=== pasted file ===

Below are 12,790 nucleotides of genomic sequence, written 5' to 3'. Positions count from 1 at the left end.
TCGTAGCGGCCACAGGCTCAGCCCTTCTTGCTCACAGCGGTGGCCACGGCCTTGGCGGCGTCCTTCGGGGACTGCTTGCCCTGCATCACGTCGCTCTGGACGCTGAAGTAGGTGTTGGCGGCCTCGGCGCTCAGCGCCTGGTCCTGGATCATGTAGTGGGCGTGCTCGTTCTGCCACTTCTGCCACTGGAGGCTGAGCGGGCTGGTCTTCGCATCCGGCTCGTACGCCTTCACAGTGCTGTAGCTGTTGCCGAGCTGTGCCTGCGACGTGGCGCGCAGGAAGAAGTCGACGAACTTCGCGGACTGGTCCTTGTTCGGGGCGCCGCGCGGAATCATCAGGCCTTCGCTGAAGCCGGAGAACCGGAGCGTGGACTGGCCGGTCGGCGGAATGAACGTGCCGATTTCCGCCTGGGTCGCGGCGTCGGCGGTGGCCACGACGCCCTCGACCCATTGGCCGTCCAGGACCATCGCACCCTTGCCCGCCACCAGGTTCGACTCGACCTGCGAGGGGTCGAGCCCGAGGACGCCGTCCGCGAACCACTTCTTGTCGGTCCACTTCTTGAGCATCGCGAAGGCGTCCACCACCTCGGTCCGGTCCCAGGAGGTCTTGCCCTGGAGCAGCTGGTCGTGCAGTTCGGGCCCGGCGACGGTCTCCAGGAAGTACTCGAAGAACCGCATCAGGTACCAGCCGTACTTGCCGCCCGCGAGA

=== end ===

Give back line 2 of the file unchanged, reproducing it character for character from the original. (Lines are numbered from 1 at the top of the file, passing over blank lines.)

TCGTAGCGGCCACAGGCTCAGCCCTTCTTGCTCACAGCGGTGGCCACGGCCTTGGCGGCGTCCTTCGGGGACTGCTTGCCCTGCATCACGTCGCTCTGGACGCTGAAGTAGGTGTTGGCGGCCTCGGCGCTCAGCGCCTGGTCCTGGATCATGTAGTGGGCGTGCTCGTTCTGCCACTTCTGCCACTGGAGGCTGAGCGGGCTGGTCTTCGCATCCGGCTCGTACGCCTTCACAGTGCTGTAGCTGTTGCCGAGCTGTGCCTGCGACGTGGCGCGCAGGAAGAAGTCGACGAACTTCGCGGACTGGTCCTTGTTCGGGGCGCCGCGCGGAATCATCAGGCCTTCGCTGAAGCCGGAGAACCGGAGCGTGGACTGGCCGGTCGGCGGAATGAACGTGCCGATTTCCGCCTGGGTCGCGGCGTCGGCGGTGGCCACGACGCCCTCGACCCATTGGCCGTCCAGGACCATCGCACCCTTGCCCGCCACCAGGTTCGACTCGACCTGCGAGGGGTCGAGCCCGAGGACGCCGTCCGCGAACCACTTCTTGTCGGTCCACTTCTTGAGCATCGCGAAGGCGTCCACCACCTCGGTCCGGTCCCAGGAGGTCTTGCCCTGGAGCAGCTGGTCGTGCAGTTCGGGCCCGGCGACGGTCTCCAGGAAGTACTCGAAGAACCGCATCAGGTACCAGCCGTACTTGCCGCCCGCGAGA